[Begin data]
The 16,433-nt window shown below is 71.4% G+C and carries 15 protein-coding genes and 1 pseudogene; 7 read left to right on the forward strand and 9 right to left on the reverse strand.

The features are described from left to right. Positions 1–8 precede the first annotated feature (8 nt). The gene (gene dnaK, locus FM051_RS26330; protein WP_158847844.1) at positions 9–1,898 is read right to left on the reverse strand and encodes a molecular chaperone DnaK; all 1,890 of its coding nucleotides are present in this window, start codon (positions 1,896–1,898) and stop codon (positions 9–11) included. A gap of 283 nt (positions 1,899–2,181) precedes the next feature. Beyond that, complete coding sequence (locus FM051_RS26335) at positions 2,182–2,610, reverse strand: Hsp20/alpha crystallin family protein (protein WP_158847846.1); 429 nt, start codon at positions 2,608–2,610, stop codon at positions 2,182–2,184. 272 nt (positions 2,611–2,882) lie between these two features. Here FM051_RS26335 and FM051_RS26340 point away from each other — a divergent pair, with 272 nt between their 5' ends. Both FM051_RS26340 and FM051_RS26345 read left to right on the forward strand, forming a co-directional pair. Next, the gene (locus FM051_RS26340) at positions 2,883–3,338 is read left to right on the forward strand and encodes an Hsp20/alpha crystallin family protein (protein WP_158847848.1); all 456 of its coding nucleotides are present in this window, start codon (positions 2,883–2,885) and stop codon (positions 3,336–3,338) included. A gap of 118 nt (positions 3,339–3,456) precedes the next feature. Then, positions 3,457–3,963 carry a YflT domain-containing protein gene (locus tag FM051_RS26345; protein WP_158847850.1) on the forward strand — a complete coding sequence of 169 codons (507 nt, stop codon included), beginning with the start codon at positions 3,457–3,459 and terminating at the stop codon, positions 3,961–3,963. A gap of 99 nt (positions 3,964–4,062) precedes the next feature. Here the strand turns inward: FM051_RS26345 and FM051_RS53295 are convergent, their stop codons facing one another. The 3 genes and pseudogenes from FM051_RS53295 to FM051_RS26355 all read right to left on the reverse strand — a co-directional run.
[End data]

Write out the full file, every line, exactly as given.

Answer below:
The 16,433-nt window shown below is 71.4% G+C and carries 15 protein-coding genes and 1 pseudogene; 7 read left to right on the forward strand and 9 right to left on the reverse strand.

The features are described from left to right. Positions 1–8 precede the first annotated feature (8 nt). The gene (gene dnaK, locus FM051_RS26330; protein WP_158847844.1) at positions 9–1,898 is read right to left on the reverse strand and encodes a molecular chaperone DnaK; all 1,890 of its coding nucleotides are present in this window, start codon (positions 1,896–1,898) and stop codon (positions 9–11) included. A gap of 283 nt (positions 1,899–2,181) precedes the next feature. Beyond that, complete coding sequence (locus FM051_RS26335) at positions 2,182–2,610, reverse strand: Hsp20/alpha crystallin family protein (protein WP_158847846.1); 429 nt, start codon at positions 2,608–2,610, stop codon at positions 2,182–2,184. 272 nt (positions 2,611–2,882) lie between these two features. Here FM051_RS26335 and FM051_RS26340 point away from each other — a divergent pair, with 272 nt between their 5' ends. Both FM051_RS26340 and FM051_RS26345 read left to right on the forward strand, forming a co-directional pair. Next, the gene (locus FM051_RS26340) at positions 2,883–3,338 is read left to right on the forward strand and encodes an Hsp20/alpha crystallin family protein (protein WP_158847848.1); all 456 of its coding nucleotides are present in this window, start codon (positions 2,883–2,885) and stop codon (positions 3,336–3,338) included. A gap of 118 nt (positions 3,339–3,456) precedes the next feature. Then, positions 3,457–3,963 carry a YflT domain-containing protein gene (locus tag FM051_RS26345; protein WP_158847850.1) on the forward strand — a complete coding sequence of 169 codons (507 nt, stop codon included), beginning with the start codon at positions 3,457–3,459 and terminating at the stop codon, positions 3,961–3,963. A gap of 99 nt (positions 3,964–4,062) precedes the next feature. Here the strand turns inward: FM051_RS26345 and FM051_RS53295 are convergent, their stop codons facing one another. The 3 genes and pseudogenes from FM051_RS53295 to FM051_RS26355 all read right to left on the reverse strand — a co-directional run.